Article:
While marching into the University of Kansas to receive her law degree last month, my niece Carol was met by a group of picketers with signs proclaiming that God hates homosexuals.
The picketers were from the Westerboro Baptist Church in Topeka, Kan., whose minister, the Rev. Fred Phelps, attends the funerals of gays who have died of AIDS with signs reading, "Thank God for AIDS." (Phelps and his followers believe that lawyers are prime defenders of the civil rights of gay, lesbian, bisexual and transgendered persons, and need to be reminded of how God really feels about homosexuals.)
Phelps represents the outer limits of anti-gay and lesbian religious sentiment, but the condemnation of homosexuals by some conservative religious groups and the ambivalence of more liberal ones may be providing unintended encouragement for violence against them.
Between 1988 and 1996, according to the National Coalition of Anti-Violence Programs, hate crimes against gays and lesbians grew 260%, from 500 reported incidents to 2,529--including 846 injuries and 21 murders in 1996.
These figures almost certainly underestimate the problem, because victims are sometimes unwilling to go public about the real cause of the crime and police don't always list the reason for an attack. (In Orange County, according to Rusty Kennedy, Human Relations Commission director, there were 15 such incidents in each of the past two years, down from 35 in 1993.)
Since its founding in 1963, more than 20 churches in the predominantly gay and lesbian Universal Fellowship of Metropolitan Community Churches (UFMCC) have been bombed or torched, and many others vandalized, or threatened.
Most religious groups have not done enough to stem this shocking display of hate. Even liberal Protestant and Jewish groups have mostly been sitting on the curb wringing their hands.
They have been struggling internally for several years about the ordination of sexually active gay men and lesbians and the performing of so-called covenant ceremonies for homosexual couples. Only the United Church of Christ, some dioceses of the Episcopal Church USA and the UFMCC and the Reform branch of Judaism will ordain sexually active homosexuals. Only the UFMCC will officially bless marriage ceremonies between gay or lesbian couples.
These are difficult and divisive issues for liberal Protestant churches in particular, whose memberships have declined significantly in the past quarter century. But these churches need to send strong, unequivocal messages condemning all forms of hateful speech and actions against gays and lesbians, and to become more accepting and welcoming to persons of all sexual orientations.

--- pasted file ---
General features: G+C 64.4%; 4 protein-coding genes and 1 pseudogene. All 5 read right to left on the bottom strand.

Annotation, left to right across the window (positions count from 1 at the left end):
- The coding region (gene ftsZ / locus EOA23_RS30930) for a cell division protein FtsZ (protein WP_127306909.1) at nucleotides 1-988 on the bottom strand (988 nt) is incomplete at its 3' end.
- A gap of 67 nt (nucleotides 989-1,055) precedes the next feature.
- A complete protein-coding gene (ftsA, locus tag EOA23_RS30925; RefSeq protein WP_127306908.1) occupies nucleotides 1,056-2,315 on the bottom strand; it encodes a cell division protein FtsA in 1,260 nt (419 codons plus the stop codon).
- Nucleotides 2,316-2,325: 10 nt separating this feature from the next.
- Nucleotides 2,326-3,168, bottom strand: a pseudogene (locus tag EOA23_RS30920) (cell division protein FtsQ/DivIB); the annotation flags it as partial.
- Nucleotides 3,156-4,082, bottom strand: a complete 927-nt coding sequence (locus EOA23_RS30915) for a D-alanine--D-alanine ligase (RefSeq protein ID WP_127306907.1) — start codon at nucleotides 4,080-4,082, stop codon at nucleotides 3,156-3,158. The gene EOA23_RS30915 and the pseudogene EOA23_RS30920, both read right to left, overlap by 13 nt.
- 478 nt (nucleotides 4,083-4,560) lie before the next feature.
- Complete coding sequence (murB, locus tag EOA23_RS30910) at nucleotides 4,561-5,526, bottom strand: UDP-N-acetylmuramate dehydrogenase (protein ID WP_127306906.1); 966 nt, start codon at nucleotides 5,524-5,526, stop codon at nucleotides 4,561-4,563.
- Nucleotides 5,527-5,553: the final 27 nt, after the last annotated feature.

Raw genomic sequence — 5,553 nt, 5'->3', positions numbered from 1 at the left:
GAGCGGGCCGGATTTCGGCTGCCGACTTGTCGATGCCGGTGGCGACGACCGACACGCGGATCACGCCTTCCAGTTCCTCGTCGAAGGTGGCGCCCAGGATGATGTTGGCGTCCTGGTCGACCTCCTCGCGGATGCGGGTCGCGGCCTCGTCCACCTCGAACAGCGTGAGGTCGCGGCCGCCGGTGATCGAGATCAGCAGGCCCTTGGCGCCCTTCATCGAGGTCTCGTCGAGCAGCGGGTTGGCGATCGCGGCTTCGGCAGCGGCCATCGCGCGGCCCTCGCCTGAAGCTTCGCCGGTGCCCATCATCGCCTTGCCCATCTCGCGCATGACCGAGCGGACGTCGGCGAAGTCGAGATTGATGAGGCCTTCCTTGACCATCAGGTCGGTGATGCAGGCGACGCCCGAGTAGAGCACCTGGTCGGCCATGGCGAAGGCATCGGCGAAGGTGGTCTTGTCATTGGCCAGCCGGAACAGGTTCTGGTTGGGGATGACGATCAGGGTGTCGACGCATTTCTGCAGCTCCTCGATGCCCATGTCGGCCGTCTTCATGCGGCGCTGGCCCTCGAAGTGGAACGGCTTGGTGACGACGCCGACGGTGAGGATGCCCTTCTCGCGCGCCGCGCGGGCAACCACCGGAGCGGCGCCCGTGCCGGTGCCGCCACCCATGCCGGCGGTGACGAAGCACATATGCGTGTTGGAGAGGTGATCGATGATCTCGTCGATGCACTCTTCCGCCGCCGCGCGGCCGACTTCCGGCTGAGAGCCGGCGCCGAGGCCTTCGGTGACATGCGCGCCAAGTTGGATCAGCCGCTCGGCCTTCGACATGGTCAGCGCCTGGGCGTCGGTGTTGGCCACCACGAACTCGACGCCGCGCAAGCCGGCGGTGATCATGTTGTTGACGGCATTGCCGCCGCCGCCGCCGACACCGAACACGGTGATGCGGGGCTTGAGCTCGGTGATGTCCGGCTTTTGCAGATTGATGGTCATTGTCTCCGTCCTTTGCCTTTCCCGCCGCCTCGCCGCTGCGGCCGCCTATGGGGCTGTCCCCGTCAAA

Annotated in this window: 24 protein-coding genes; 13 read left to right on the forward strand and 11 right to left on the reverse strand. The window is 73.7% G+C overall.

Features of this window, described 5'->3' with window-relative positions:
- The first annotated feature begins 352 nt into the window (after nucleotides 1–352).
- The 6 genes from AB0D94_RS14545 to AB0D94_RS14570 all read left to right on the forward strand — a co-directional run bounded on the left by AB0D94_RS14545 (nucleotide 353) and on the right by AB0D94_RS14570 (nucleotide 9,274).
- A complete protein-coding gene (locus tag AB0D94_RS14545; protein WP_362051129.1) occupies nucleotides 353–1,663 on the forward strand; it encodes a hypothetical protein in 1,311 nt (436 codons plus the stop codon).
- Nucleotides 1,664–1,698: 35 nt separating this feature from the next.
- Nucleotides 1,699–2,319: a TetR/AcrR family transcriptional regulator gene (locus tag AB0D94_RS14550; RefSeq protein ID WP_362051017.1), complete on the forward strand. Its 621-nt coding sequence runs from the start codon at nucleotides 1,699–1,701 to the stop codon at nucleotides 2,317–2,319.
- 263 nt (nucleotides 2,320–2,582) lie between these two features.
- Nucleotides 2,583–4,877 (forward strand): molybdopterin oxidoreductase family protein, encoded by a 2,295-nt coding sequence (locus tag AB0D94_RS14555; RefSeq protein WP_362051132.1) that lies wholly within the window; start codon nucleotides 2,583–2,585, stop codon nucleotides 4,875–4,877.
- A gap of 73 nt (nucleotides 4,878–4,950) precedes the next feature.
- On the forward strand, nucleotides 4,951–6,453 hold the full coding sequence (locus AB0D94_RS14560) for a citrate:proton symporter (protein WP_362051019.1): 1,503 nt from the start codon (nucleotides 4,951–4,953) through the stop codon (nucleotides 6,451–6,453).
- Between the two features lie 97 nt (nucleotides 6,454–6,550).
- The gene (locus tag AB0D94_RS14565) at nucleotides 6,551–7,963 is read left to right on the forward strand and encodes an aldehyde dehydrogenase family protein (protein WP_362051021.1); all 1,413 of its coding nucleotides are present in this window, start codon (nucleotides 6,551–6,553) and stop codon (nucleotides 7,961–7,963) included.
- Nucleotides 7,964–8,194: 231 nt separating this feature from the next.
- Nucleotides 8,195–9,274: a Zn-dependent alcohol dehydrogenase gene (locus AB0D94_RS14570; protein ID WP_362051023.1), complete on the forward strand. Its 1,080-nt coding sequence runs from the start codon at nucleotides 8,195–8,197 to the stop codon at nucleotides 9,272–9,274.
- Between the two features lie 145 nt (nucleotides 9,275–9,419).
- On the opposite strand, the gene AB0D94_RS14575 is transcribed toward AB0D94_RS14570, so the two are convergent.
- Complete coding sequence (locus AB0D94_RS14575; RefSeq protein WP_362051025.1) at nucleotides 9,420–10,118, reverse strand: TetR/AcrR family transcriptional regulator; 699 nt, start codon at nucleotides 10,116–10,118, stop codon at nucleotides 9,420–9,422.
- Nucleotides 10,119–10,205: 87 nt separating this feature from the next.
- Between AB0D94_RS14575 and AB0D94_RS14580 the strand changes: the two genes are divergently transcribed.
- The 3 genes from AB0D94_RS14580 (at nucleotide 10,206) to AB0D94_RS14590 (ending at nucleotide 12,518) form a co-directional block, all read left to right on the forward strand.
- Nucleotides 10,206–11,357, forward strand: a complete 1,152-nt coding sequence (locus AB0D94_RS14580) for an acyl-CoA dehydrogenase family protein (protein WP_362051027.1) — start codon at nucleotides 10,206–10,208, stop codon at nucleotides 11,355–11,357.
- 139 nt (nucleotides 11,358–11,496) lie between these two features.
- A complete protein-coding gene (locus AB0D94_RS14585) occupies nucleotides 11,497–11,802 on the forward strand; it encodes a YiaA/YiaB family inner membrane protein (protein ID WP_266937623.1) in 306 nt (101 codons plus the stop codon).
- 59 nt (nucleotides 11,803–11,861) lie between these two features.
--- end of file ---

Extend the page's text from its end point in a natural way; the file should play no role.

Some churches have done so, but they are in the minority. For example, only two of the 50 regional conferences of the United Methodist Church are "reconciling conferences," officially embracing gays and lesbians into membership. At the other end of the spectrum are "transforming congregations," who believe homosexuality is a behavior that can be altered.
At its annual meeting June 17-21 at the University of Redlands, the California-Pacific Conference of the United Methodists will consider whether the conference should officially take a reconciling position or a transforming one.
The Rev. Cheol Kwak, superintendent of the Methodists' Santa Ana District, told me his denomination is attempting to counter violence against gays and lesbians through a program of study and dialogue on the issue of homosexuality "to fight fear based on ignorance." It is a commendable goal.
Last October, the National Conference of Catholic Bishops issued a pastoral message to parents of homosexuals "Always Our Children," which urges parents to be supportive of gay and lesbian children while making it clear that sexual intercourse is permissible only within marriage. This too is a good beginning.
A national leader in the struggle to make organized religion more accepting of gays and lesbians is Laguna Beach resident the Rev. Mel White, minister of justice of the UFMCC and co-editor of "Soulforce," a newsletter and movement using the nonviolent approaches of Jesus, Gandhi and Martin Luther King Jr. White, a former professor at Fuller Theological Seminary and ghostwriter for the Rev. Jerry Falwell, spent 30 years and $250,000 trying to overcome his homosexuality before going public Christmas Eve 1991.
"We don't have enemies," White explained, "we have victims of misinformation. So we bring truth and love relentlessly even to people like Phelps, Pat Robertson and Lou Sheldon."
To the Rev. Sheldon, whose Traditional Values Coalition is based in Anaheim, White issued the invitation: "Let's talk. Please listen to my evidence." Sheldon told me he didn't think much could be gained form such a dialogue because "we must be obedient to the Bible." He did, however, state that he disagreed with Phelps' "tactics and approach to the homosexual issue."
Both the Jewish and Christian scriptures are rooted in love and compassion, and in acceptance of the stranger. If not now, when?
Benjamin J. Hubbard is a professor and chairman of the Department of Comparative Religion at Cal State Fullerton. He can be reached by e-mail at firstname.lastname@example.org.